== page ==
1. The challenge in the above original petition is levelled against Ext.P5 order of the Industrial Tribunal, in applications filed for setting aside an ex-parte award and condonation of delay. Placing reliance on the decision in Sangham Tape Company v. Hans Raj (2005 (9) SCC331) the Labour Court found that it is functus officio after 30 days of publication of the award and rejected the application.
2. The learned counsel for the respondent workman places before me a decision of a learned Single Judge of this Court in Mother Superior Vs. State of Kerala (2003 (2) KLT 417) to further urge that the order of the Labour Court be sustained and the writ petition dismissed. Therein the management challenged an ex-parte award after 30 days of publication of the award. The learned Single Judge relying on Grindlays Bank v. Central Industrial Tribunal (1980 Supp: SCC 420) held that the original petition could not be entertained since this Court was exercising jurisdiction; the Labour Court was exercising.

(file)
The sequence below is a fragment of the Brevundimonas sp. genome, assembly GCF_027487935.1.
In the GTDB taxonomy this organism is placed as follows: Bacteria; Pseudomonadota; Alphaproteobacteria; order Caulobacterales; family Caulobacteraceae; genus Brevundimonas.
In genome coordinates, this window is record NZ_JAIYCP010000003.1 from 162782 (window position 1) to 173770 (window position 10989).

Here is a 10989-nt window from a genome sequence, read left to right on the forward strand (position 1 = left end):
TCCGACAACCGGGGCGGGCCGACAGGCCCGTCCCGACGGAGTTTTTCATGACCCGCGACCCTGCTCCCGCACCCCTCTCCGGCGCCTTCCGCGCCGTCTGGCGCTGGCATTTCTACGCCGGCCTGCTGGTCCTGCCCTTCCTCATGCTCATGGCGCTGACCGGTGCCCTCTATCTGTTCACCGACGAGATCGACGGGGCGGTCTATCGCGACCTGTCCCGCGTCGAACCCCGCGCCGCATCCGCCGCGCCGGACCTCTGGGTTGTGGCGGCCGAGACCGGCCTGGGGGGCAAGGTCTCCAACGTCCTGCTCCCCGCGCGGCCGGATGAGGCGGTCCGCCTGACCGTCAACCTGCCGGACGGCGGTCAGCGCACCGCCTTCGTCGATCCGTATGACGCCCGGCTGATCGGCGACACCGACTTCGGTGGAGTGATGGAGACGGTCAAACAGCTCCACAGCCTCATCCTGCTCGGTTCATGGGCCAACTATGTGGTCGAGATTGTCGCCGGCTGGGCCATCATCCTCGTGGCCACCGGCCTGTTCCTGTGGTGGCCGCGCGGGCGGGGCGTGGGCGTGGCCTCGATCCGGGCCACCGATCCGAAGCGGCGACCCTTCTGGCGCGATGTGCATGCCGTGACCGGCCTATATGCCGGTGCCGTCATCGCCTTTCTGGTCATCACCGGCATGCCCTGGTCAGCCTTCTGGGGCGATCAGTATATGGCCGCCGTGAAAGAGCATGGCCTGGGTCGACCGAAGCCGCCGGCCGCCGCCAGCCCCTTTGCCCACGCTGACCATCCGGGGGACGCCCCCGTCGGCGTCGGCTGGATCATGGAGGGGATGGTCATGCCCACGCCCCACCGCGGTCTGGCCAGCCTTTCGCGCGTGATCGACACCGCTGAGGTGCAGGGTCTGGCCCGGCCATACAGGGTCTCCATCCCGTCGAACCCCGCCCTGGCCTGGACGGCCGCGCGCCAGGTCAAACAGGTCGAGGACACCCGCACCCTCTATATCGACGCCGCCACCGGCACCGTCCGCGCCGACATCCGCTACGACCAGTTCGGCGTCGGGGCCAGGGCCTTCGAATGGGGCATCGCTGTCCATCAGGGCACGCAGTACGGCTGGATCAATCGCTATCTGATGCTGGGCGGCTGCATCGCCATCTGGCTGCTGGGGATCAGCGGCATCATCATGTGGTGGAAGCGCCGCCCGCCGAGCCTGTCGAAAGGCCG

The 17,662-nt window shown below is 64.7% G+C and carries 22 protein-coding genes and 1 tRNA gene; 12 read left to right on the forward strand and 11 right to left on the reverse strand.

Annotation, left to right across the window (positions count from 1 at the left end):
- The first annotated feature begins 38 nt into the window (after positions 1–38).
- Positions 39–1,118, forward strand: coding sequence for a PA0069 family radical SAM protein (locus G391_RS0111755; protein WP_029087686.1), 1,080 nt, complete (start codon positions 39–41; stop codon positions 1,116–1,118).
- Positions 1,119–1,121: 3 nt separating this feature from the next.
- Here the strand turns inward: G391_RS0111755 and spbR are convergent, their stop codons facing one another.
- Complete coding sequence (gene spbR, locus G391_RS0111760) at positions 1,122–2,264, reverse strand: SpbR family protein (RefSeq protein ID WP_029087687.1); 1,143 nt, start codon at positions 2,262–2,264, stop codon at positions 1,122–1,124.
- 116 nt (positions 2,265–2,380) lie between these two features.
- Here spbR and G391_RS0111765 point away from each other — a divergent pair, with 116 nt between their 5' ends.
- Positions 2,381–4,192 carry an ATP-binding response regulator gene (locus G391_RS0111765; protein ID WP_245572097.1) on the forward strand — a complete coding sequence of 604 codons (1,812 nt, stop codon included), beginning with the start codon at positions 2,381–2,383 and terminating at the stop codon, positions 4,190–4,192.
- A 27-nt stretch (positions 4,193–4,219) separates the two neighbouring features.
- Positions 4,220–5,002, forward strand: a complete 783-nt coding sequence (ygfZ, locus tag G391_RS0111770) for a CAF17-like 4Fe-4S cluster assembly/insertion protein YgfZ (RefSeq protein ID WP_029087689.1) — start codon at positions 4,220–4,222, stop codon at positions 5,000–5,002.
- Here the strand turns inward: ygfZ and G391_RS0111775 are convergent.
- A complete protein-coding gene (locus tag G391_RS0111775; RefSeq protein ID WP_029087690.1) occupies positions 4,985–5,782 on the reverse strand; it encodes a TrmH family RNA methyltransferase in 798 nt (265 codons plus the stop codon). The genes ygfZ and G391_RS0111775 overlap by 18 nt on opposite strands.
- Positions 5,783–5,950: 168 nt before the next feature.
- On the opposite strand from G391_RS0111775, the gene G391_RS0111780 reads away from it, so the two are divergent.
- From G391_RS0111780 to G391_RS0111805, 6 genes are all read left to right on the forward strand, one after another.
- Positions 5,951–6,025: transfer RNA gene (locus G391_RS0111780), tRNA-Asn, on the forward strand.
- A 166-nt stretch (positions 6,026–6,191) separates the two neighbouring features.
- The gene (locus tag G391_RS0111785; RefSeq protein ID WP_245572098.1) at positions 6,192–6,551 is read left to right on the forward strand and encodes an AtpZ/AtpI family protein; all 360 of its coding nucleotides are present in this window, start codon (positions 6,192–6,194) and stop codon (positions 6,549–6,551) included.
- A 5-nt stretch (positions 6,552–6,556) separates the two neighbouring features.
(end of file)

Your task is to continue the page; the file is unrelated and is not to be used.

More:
3. The Hon'ble Supreme Court in Grindlays Bank was concerned with the application filed by the management before the Industrial Tribunal to set aside an ex-parte award. The questions raised for adjudication, by the Hon'ble Supreme Court, were (i) whether the Tribunal had jurisdiction to set aside the ex-parte award particularly when it was posted for evidence and (ii) whether the Tribunal becomes functus officio on the expiry of 30 days from the date of publication of the ex-parte award, by virtue of Sections 17 & 17A of the Industrial Disputes Act, 1947. The specific contention raised by the workman in the said case was that neither the Act nor the rules framed thereunder, conferred the power on the Tribunal to set aside the ex-parte award. Though there was no express provision in the Act and Rules, it was found that the Tribunal had inherent power to consider, setting aside of